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After traveling around Italy, France, and Spain for the past month, I have truly grown as a person. There’s a quote that says, “Travel is the only thing you buy, that makes you richer.” I whole heartedly believe in that statement. I’ve always been firm on believing that money does not make you happy. Granted, it’s needed to live and survive/do what you’d like to do, but it’s definitely not the end all be all in life. America has this way about it that’s based on this fictitious “American dream.” Over the years, this so-called “dream” has just become a euphemism to say, “get rich or die trying.” Ironically, I’m not BUYING it. Since America was born without a real cultural identity, it grew out of a staggering amount of tragedy and a false sense of superiority. So, we have created a society that values cars, clothes, and status symbols over a life filled with community, love, care, and kindness. Of course, these same pervasive values are seen in European culture to an extent, but as I was walking around the beautiful cobblestone streets, I felt a sense of history, culture, art, and community. People sit at cafes for hours conversing with one another, eating slowly, and enjoying their conversations. I am really not trying to romanticize this reality, but rather make it clear that there is a stark difference when crossing the ocean. Cell phones and tablets have become appendages, text messaging has replaced verbal communication, and eye contact is something that children almost seem to fear nowadays in California. I say California because I haven’t been to all the states, but of all the states that I have been to in America, this epidemic is real and exponentially growing.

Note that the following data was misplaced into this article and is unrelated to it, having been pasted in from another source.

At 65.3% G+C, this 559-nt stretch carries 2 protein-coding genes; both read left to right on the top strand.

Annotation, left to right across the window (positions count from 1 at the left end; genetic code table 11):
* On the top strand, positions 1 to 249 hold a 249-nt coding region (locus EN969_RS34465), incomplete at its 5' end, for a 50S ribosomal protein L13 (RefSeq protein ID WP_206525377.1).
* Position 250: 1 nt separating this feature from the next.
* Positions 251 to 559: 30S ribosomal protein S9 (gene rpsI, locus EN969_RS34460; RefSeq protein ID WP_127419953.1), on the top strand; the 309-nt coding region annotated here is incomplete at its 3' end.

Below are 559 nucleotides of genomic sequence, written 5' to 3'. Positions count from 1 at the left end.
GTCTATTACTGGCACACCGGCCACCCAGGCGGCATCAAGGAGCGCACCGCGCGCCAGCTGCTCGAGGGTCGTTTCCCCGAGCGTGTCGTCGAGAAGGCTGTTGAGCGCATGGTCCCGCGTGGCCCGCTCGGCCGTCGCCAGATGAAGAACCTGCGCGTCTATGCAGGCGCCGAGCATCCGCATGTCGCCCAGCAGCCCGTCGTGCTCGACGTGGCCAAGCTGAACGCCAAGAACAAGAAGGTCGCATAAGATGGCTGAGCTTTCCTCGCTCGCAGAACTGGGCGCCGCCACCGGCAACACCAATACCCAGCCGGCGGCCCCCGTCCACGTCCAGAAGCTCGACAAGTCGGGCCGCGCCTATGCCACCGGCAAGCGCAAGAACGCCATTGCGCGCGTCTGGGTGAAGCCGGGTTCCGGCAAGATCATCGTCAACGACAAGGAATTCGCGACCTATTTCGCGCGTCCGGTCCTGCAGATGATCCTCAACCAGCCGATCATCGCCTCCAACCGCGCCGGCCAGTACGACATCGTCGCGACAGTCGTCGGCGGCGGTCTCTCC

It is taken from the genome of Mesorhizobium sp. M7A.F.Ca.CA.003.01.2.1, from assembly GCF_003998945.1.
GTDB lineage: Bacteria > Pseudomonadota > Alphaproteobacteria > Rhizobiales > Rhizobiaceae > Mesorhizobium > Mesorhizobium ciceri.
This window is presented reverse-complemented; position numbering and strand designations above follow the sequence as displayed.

Nonetheless, my month abroad has taught me many valuable lessons. I truly do believe that there’s no better way to learn about life, history,culture, art, and people than to venture outside of your borders, both literally and figuratively. Putting down my phone for longer than I have for a while and being away from a computer allows for the time to experience moments and emotions in a different way. There are certain very important things in life, many of which are realized by seeing different parts of the world and being entirely present. The journey has contributed to the immense gratitude I feel to have what I have. I am not talking about the tangible objects in my possession, but rather, I am just thankful to be able to see, touch, taste, feel, hear. The opportunities I’ve worked for, including: getting an education, traveling outside of America, and meeting people along my path have been imperative in shaping the person I am today and the person I am becoming. I know that I have a purpose, and there’s something out there waiting for me to be able to give back and make a difference. Everyone that crosses our path gives meaning to our life and teaches us a lesson. This past month has probably been the best and most liberating month of my life. There’s an art in being able to decide what to take seriously and what to forget about. There’s beauty in understanding that you are a very small piece of a large, moving puzzle. And, there’s peace in realizing that sometimes the best way to grow is to let go of wanting to be in control, and instead following what feels right at the time, in the present moment without any worry about the future.